Experience Tulsa’s diverse history at Creek Council Oak Park. The Creek Council tree, a mature post oak, marks the Lochapoka tribe’s ceremonial grounds. The U.S. government forced this group of Creek Indians to migrate from Alabama in 1834. From the original group of 630, 161 died on this slow and painful trek west. In 1836, the clan arrived on a low hill overlooking the Arkansas River, and marked their arrival with a solemn ceremony depositing ashes from their last ceremonial fires in Alabama.
The Council Oak designated the village as Talasi or “Old Town.” Tulsa eventually gained its name through later white settlers’ mispronunciations. Creek Council Oak Park is often referred to as Tulsa's first City Hall. As late as 1896, the Tulsa-Lochapoka gathered here for ceremonies, feasts and games.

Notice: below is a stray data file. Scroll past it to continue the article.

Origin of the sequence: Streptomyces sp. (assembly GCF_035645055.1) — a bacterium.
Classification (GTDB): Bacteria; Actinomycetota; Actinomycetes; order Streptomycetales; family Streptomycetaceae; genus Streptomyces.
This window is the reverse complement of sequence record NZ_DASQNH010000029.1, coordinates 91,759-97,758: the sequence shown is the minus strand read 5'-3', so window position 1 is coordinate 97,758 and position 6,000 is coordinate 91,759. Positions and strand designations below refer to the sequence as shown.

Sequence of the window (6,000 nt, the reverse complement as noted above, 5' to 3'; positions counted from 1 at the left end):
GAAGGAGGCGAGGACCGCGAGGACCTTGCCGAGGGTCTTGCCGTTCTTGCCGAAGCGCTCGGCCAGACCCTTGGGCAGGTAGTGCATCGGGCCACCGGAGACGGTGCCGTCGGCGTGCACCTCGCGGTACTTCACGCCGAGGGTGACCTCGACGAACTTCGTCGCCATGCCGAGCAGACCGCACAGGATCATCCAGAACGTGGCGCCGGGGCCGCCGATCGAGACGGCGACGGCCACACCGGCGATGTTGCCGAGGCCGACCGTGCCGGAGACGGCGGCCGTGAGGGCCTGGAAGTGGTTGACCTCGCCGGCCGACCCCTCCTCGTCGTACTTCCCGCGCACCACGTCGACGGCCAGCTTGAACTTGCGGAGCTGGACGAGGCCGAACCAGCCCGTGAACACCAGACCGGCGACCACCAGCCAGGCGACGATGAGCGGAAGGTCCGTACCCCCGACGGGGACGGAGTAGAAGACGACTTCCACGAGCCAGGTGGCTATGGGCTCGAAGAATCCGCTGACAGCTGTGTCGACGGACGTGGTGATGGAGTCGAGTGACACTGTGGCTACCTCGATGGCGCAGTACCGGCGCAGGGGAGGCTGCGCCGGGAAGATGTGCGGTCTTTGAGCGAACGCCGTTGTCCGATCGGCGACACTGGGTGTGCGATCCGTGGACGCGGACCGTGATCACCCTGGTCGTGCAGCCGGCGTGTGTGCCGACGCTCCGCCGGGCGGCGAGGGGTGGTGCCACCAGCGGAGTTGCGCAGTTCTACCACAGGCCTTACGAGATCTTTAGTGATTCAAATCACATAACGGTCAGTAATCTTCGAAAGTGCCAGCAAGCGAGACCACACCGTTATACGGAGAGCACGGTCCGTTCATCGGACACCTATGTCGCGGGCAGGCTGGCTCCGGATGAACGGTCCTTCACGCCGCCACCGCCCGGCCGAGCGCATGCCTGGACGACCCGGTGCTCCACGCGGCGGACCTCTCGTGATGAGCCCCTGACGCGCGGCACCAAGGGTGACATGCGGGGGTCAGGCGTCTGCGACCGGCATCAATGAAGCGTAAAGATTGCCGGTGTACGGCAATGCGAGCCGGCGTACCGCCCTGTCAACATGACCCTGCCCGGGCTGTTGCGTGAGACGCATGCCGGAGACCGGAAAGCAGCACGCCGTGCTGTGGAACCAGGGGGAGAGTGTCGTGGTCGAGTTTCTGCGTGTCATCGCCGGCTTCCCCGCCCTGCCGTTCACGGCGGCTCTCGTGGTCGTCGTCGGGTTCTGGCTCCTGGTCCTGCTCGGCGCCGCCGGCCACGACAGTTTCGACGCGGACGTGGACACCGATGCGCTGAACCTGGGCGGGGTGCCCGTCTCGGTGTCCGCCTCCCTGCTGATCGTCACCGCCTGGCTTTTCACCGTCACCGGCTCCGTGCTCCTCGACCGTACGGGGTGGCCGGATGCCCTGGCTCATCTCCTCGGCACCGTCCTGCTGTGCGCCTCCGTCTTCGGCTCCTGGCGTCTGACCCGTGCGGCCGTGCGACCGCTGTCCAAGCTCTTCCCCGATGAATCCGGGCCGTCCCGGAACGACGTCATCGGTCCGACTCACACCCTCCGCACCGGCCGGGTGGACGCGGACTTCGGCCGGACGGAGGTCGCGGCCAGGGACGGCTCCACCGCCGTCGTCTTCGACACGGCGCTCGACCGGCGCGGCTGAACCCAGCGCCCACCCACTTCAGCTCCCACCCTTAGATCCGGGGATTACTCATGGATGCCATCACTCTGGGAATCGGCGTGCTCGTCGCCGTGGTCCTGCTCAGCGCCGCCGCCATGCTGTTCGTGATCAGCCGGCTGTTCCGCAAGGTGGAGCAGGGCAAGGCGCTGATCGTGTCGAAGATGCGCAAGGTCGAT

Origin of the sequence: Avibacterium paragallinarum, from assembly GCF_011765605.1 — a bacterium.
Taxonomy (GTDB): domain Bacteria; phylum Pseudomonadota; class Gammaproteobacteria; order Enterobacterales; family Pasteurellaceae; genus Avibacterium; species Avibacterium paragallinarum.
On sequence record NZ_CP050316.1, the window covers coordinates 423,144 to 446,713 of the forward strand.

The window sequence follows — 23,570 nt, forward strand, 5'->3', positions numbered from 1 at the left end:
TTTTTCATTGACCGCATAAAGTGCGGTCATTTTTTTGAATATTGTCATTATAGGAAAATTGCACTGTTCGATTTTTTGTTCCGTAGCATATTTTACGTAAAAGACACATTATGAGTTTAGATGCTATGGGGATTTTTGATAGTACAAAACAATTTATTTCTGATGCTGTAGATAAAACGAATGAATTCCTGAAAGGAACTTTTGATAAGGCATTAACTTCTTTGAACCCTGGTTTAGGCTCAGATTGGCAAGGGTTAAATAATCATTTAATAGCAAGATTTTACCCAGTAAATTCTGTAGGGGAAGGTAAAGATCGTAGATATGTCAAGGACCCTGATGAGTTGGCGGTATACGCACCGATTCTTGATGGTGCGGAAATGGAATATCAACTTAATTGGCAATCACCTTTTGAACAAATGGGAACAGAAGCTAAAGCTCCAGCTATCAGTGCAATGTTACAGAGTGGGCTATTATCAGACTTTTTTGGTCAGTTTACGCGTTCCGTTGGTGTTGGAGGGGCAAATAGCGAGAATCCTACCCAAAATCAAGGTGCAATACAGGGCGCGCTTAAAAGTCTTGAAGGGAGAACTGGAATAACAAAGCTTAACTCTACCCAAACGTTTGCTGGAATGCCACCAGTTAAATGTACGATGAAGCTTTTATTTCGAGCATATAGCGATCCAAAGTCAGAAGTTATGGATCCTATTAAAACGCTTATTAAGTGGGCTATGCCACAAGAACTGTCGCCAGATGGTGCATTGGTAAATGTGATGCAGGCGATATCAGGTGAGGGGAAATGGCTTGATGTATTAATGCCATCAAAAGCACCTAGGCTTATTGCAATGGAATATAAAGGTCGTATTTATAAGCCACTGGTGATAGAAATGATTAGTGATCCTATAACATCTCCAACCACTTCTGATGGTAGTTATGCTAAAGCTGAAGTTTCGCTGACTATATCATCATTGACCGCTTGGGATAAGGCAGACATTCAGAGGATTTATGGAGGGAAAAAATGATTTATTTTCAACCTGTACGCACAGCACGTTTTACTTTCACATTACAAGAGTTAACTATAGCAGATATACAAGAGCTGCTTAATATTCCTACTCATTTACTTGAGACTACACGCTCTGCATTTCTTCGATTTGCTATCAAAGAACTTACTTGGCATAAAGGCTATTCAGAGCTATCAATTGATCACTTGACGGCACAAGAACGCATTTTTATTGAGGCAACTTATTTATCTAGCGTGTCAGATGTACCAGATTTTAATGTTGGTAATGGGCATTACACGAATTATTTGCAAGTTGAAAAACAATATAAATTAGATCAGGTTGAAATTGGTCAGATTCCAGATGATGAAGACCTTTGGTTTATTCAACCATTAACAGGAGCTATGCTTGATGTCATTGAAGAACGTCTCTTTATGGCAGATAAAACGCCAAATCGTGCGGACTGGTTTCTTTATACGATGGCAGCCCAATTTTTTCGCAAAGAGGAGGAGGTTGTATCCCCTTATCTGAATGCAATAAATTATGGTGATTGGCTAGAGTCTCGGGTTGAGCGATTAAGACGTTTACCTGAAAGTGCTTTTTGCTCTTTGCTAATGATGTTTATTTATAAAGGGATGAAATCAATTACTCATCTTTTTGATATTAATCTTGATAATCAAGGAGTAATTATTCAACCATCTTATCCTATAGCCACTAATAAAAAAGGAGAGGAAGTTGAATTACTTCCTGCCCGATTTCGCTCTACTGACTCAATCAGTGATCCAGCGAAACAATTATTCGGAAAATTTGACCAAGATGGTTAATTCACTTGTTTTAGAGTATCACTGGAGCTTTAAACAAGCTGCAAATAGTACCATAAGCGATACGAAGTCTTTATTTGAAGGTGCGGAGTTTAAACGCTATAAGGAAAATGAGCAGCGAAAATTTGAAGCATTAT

Today, the park still holds commemorative tribal ceremonies. It also features an ethno-botanical garden displaying plants that Creek Indians used for food, fiber, ceremonial and medicinal purposes. Interpretive signs identify plants and provide information about their purpose. Listed in the National Register of Historic Places, Creek Council Oak Park is protected and preserved by Oklahoma Historic Preservation zoning.